I am a 61 year old male and had a afib event in 2007 which was corrected with electrical shock. Prevous to this my blood pressure had been very good. after the event I had a stress test that I could not complete due to my blood pressure sky rocketing. I then had a chemical test and it showed normal with less than 5% blockage. I have been on blood pressure meds bensipril and amoloadpine since then with a few afib events since the first one but were short and no trip to the doctor. I do not drink or smoke but I am overweight but very active. I also have sleep apaena and acid reflux. I have lately had skip beats along with rapid beats. Could this be the same problem?
There are so many reasons for one to get afib it would likely be impossible to pinpoint the cause. High bp can be one reason, sleep apnea can be another contributor, it is the most common heart arrhythmia at this point in time so you are not alone and it could simply be due to your aging heart. The skipping beats, are called ectopics. It is a different condition from afib though both are due to irritated cell tissue within the heart. There are two types, pvcs, originate from the ventricle while pacs originate from the atria. You would need a holter to find out what type you have and how many you are having. There is also a possibility that the skipping you feel is some sort of blockage (electrical blockage not artery blockage) but again you would need a holter to capture the event to know for sure. The rapid beats are a bit tough to say what those are without some sort of recording of what your heart is doing when you feel them. They could be a bout of sinus tachycardia brought on by the ectopics, they could be a short run of afib, or they could be a short run of pacs or pvcs. All of what you are experiencing aren't really all that troubling in a healthy heart. I know you said you had a stress test, but have you had an echo done to see how well your heart is functioning? I might suggest having one done just to be sure there isn't any structural issues with your heart. If there aren't then none of what you are experiencing is anything to worry about. But you should be cleared by a doctor. No one here can tell you for sure what is going on. So go get a check up with your cardiologist possibly asking for a holter or some other monitor to try and capture what is going on. They may even be able to do an ekg on the spot if you have the symptoms often enough but if not and you have them daily a 24 hour holter should give the cardiologist enough to go on to properly diagnose what you are feeling. After that if all is good with your heart take some steps to loose weight, it should help with your sleep apnea which may help clear up some of your issues. And also, try to make sure you have your acid reflux managed because the vagus nerve in the stomach can get irritated and send signals to the heart causing it to act up. I don't know that taking those steps will cure you but they should help alleviate some of the symptoms you are experiencing. One note of caution, if you are having episodes of afib, even if they are short you should probably be on a blood thinner. The risk of blood clot is stronger in those with afib. So if you haven't discussed with your cardiologist that you continue to have even small bouts of them it is important you discuss this with them and they can evaluate that you have all the proper meds you need to keep you healthy. Take care, feel better and keep us posted on how you are doing.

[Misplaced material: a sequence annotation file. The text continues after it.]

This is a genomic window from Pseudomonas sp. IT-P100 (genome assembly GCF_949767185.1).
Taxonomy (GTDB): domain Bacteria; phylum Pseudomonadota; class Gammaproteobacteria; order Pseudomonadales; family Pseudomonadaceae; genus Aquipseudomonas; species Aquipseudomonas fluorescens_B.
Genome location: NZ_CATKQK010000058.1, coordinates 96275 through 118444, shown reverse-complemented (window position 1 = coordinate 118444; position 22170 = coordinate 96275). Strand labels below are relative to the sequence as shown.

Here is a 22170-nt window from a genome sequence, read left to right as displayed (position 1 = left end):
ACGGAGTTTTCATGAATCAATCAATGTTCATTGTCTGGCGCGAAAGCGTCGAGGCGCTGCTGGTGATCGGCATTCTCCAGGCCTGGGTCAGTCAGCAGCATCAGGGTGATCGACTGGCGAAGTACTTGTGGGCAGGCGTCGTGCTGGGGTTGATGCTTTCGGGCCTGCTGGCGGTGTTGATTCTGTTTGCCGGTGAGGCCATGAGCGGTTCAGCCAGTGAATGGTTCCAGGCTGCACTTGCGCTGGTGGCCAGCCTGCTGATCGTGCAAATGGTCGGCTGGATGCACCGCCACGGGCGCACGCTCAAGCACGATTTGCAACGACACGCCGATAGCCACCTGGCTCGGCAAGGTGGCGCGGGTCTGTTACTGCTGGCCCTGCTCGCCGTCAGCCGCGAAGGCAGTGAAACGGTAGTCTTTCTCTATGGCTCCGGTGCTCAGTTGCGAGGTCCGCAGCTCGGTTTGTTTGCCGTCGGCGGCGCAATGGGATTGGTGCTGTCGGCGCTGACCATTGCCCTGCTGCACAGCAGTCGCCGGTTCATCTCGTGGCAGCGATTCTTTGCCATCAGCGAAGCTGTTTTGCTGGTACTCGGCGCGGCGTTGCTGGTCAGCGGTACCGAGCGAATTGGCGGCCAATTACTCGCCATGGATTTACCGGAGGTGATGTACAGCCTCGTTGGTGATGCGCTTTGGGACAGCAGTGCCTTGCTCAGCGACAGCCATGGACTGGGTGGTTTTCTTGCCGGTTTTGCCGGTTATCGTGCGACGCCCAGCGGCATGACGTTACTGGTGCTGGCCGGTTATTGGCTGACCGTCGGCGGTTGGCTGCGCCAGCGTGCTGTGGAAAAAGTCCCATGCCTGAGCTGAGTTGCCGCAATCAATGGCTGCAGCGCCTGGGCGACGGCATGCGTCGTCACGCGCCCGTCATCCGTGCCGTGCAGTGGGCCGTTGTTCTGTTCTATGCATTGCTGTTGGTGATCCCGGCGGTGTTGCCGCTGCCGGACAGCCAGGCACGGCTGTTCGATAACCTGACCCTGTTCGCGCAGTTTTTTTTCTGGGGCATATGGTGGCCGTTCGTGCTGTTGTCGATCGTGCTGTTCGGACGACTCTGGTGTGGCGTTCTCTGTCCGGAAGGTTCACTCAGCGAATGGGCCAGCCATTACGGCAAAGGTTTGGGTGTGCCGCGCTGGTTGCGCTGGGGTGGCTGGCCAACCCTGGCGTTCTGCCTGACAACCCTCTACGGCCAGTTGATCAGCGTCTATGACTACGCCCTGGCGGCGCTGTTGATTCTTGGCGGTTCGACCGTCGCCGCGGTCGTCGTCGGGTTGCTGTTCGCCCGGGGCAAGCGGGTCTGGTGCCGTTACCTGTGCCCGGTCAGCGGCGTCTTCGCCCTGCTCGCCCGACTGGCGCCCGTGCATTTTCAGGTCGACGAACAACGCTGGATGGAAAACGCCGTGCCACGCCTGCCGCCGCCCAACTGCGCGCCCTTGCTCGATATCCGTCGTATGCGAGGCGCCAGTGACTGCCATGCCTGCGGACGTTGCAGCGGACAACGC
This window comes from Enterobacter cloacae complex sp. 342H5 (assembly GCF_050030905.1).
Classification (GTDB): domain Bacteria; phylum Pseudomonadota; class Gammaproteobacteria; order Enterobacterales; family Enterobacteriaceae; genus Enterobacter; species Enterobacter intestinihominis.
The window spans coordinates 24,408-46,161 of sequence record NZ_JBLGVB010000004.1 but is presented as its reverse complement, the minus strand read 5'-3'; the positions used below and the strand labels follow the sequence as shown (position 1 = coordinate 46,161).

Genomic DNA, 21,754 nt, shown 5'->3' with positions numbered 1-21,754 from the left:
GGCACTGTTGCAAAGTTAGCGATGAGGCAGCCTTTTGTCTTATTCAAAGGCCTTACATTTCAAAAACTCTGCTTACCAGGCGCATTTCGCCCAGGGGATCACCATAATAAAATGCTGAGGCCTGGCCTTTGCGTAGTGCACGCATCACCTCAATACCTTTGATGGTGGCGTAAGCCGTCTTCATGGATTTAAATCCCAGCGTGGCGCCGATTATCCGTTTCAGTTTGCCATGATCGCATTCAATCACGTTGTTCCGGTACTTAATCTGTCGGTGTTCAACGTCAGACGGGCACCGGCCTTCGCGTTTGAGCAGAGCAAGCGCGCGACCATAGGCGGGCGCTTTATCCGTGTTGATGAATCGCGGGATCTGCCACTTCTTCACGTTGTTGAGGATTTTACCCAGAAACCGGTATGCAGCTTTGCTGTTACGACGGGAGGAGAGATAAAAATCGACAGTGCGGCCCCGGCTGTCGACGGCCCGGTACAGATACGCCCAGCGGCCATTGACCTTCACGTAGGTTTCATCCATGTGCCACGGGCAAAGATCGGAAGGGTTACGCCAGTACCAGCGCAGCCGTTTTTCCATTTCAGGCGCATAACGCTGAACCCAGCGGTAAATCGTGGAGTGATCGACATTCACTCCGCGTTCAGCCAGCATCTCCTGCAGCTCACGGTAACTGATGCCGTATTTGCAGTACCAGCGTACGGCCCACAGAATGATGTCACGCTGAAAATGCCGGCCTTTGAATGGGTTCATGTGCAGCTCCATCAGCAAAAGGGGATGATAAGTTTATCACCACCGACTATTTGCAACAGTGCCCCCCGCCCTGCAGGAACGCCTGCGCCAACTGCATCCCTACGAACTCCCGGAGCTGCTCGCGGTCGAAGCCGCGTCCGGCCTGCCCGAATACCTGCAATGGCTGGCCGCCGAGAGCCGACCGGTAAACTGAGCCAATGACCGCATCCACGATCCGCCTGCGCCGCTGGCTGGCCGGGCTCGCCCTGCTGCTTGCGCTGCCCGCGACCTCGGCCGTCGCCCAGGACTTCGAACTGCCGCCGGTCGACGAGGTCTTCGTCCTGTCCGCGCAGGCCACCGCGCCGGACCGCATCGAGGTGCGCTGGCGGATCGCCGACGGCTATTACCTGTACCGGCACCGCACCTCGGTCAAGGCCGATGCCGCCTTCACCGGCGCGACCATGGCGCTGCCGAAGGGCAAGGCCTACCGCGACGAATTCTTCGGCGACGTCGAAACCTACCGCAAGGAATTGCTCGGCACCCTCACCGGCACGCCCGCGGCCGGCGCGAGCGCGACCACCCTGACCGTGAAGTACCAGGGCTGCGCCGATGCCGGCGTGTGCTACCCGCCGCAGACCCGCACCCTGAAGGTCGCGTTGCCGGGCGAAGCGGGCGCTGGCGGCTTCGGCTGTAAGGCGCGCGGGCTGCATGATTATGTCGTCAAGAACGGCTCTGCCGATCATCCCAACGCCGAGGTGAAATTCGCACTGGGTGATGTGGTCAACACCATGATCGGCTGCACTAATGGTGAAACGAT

My AFib problems started at about the same age as yours, but about 10 years sooner as I am that much older. I have had several electro (shock) cardioversions. All were only temporary, two of the best each lasted about 18 months. In all cases my cardioversions were followed with treatment by first a beta blocker (Toprol), but as that cardioversion lasted only a couple of months I was put on an anti-rhythmic drug (Propafenone - not sure of the spelling at the moment) and converted again. This set me in NSR for about 18 months. My story is much more complicated, I share this only to give you my experience story-line.
I am currently in permanent AFib, and I take both beta and calcium channel blockers. This is done to keep my ventricle (the power pumps) heart rate below 100 when at rest. My AFib has pushed the resting rate to about 135 if I do not take medication.
I do not have a history of high blood pressure, and the meds caused me some problems with low blood pressure, but my body adapted and my BP now is low normal.
I do not have any of the other problems you mention, although I do "suffer" from chronic troubling dreams, but I can say the AFib I have does cause some irregularity in my heart rate, which runs about 80 - 85 at rest. Other than this and a lower tolerance for physical exercise (I not longer run for exercise, not ride my bike up hills, or even walk up hills more than a short distance) my AFib is asymptomatic, I am mostly unaware of it.
I also take a low dose aspirin and a anticoagulant (warfarin) every day to reduce clot formation risk. I assume you are also doing something to lower the risk of a clot/stroke.
If there's nothing here to help, let me try this: Be sure your doctor considers putting you on a medication to help keep you in NSR the next time your have an electrocardioversion, something stronger than a beta blocker. This may be what is being done, but I didn't get that conclusion from reading your post.
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